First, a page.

Blizzard has been blowing GPAs, sinking careers, and ruining marriages with World of Warcraft for over a decade now. It's an enviable achievement. Though the biggest MMO game in the world has declined in recent years, the latest expansion hopes to add enough new and interesting content to bring old players back and maybe even snag a few new ones. One of the biggest new features is support for an official companion app, so addicts no longer need to rely on a PC to get their WoW fix.
While perhaps my own involvement with Blizzard Entertainment’s Hearthstone has waned in recent months, due in no small part to other games that have nabbed my attention, the online card-based arena battle game is no less extremely popular. When Blizzard released the large patch 188.8.131.5221 on August 9, quite a few players began to eagerly await the latest single-player expansion that releases on all platforms today.
You might know Activision Blizzard as the mega-publisher behind huge franchises like World of Warcraft and Call of Duty. And you might know King as the mobile publisher behind Candy Crush Saga, the Bejeweled clone that's inexplicably become one of the most popular casual games on the planet. In a few months the two companies will be one and the same: Activision Blizzard has announced its intention to acquire King for a staggering $5.9 billion.
For comparison, that's approximately six times what Facebook famously paid to acquire mobile photo sharing app Instagram. Activision currently has practically zero presence on the mobile game front with the notable exception of free-to-play collectible card game Hearthstone, while King's various games across Android, iOS, Windows, and web platforms have amassed hundreds of millions of downloads and billions of dollars in revenue from in-app purchases.
Two-factor authentication is a good way to protect your Internet accounts from the bad guys. Rather than relying solely on a password, you require an additional code sent to your phone via a text message or app. Google offers this to secure your email account, and Blizzard does the same. And it's smart—you didn't spend all of your teenage and young adult years playing World of Warcraft just to watch someone screw around with your character.
If you're looking around wondering why your place of business seems a little emptier today, you probably work with some Hearthstone addicts. The Grand Tournament, the second expansion to the wildly popular collectible card game is now live on mobile devices. It brings some new gameplay mechanics and more than 130 cards to collect and take into battle.
Hearthstone: Heroes of Warcraft, is a pretty awesome game that combines simplicity, strategy, and luck better than any other card game I've tried. Since being introduced to it a few months ago, I have played more matches than I care to admit and, for the most part, I have thoroughly enjoyed it. That is, until recently. Over the past couple of weeks the game has gotten really stale. It seems that every day I play against the same 8-10 decks that everyone uses and that is getting kinda old.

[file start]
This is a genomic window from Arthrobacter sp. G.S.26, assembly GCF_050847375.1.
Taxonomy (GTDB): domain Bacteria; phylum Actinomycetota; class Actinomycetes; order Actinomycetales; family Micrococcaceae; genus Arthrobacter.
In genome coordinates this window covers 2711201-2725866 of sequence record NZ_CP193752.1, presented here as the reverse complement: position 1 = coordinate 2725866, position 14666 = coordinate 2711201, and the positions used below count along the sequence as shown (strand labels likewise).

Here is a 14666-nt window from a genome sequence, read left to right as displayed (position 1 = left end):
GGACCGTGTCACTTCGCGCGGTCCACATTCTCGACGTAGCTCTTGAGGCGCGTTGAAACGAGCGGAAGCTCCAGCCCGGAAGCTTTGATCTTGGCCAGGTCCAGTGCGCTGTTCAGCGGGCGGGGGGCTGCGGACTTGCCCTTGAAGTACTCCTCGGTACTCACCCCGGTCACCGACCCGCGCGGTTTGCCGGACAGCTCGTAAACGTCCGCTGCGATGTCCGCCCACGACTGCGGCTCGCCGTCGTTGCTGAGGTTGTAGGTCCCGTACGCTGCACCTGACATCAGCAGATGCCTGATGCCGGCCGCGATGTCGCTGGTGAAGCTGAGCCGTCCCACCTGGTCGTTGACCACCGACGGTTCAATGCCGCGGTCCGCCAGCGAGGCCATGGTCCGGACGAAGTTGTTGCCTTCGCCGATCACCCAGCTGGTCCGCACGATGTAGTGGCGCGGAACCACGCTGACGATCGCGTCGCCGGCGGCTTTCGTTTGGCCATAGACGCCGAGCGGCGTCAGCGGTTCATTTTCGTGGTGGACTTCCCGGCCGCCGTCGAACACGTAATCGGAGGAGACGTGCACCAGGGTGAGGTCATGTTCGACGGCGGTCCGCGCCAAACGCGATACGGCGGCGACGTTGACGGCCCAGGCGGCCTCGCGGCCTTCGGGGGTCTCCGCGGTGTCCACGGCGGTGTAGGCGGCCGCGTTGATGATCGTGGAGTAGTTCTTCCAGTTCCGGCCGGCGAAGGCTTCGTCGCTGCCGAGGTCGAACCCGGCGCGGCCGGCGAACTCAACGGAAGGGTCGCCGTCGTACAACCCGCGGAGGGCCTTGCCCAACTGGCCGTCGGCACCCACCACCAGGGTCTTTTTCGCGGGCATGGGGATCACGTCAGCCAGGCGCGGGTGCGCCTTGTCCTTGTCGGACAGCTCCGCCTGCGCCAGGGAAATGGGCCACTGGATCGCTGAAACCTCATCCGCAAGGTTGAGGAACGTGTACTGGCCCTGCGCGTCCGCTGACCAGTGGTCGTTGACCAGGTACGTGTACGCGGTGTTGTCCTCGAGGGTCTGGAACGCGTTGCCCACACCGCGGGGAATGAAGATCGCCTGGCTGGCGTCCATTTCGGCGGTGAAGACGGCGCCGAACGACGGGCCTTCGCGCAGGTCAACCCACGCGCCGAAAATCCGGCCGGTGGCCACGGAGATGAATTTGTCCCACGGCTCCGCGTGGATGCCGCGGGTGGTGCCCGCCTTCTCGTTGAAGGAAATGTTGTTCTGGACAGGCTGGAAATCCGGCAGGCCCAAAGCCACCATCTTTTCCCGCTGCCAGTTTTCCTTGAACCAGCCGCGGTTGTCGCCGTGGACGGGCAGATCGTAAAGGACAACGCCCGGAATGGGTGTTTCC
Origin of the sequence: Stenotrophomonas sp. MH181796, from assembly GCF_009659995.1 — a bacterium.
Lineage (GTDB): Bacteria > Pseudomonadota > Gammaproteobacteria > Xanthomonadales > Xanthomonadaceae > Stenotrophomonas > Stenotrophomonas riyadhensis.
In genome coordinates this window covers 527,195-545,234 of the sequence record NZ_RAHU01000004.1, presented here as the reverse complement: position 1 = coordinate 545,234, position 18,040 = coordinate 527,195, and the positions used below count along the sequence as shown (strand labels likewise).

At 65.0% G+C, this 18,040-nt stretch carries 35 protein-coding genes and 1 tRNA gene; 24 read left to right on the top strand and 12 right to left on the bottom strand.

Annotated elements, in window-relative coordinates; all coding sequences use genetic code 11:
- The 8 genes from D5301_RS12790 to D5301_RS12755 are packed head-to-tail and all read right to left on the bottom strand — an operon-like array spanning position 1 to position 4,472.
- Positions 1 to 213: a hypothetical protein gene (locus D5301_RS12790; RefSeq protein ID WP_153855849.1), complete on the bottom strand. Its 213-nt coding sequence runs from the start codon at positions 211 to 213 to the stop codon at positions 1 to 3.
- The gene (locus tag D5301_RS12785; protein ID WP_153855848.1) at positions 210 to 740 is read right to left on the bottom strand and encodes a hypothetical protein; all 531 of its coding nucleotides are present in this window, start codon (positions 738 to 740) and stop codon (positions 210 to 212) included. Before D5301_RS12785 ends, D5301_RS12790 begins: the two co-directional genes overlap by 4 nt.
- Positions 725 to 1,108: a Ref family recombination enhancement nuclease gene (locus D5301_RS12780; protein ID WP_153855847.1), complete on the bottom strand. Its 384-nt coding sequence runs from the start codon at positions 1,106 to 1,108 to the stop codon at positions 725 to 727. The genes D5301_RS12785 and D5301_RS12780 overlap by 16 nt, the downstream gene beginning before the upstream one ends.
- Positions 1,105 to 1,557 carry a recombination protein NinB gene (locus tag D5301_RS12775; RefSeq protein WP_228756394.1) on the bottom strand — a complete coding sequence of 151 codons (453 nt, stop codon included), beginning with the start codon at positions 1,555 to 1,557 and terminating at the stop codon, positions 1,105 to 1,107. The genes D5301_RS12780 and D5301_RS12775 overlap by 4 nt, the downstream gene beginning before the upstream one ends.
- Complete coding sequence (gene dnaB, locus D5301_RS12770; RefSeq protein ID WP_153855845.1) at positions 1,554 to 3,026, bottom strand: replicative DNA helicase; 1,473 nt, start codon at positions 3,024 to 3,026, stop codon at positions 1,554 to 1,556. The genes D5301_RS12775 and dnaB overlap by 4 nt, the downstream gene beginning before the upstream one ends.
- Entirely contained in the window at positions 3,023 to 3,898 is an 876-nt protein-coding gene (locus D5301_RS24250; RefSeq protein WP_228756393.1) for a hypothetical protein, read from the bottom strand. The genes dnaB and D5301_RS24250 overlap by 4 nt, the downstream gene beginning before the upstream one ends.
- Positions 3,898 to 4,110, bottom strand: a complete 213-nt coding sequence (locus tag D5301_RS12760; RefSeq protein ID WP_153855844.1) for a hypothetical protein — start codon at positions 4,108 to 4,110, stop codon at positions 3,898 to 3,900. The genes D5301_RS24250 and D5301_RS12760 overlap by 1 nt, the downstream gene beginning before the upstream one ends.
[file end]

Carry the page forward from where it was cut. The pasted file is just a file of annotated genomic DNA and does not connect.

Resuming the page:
The wonderful (and awful) thing about Hearthstone is that just as players are refining their decks to perfection to dominate the game, new cards are introduced that turn everything upside again.
Blizzard's ridiculously popular card-based arena battle game Hearthstone is getting a new expansion, and you'll be able to pre-order it in just a few weeks. Blackrock Mountain will take players deep underground to the Molten Core where powerful creatures await your arrival. Braving the inferno will grant you 31 new cards that can only be obtained in this $25 expansion.
Here at Android Police, we've made our position on the prevalence of free-to-play mobile games perfectly known, to wit: most of them suck. It often seems like instead of embracing the audience-widening possibilities that the phrase "free game" implies, developers and publishers use it as an excuse to design games around compelling in-app purchases for more and more fleeting rewards. The phenomenon is well-documented, so I won't bore you with the inherently manipulative methods of most F2P games - you can read here and here if you really need a refresher.
Pictured: not something you want to see in your "free" game.
Blizzard is a game developer and publisher - maybe you've heard of them. They're responsible for little series like Diablo, Starcraft, and World Of Warcraft, among others. The company's latest effort is an online, multiplayer trading card game called Hearthstone, currently in an invite-only beta on PC. Polygon reports that at the annual BlizzCon in Anaheim, California, the company announced that Hearthstone will be released on Android in 2014.
Hearthstone is loosely set in Blizzard's Warcraft franchise, hence the subtitle "Heroes of Warcraft." Like other collectible card games, it's being built from the ground up on the free-to-play model, though reports from early beta players indicate that it's still easy enough to get into the main game without spending money.
Blizzard's franchises have so many followers that someone could fill a conference building with legions of fans and throw a party in their honor. Actually, such an event already exists. Blizzard hosts BlizzCon every year and invites thousands of players to come celebrate WarCraft, StarCraft, and Diablo. It lasts for two days, but considering how many hours conference goers have already invested into these titles, this amounts to little more than another quest. For anyone set on going, Blizzard has released the official BlizzCon 2013 guide into the Play Store, an indispensible aid that makes the party all the more manageable.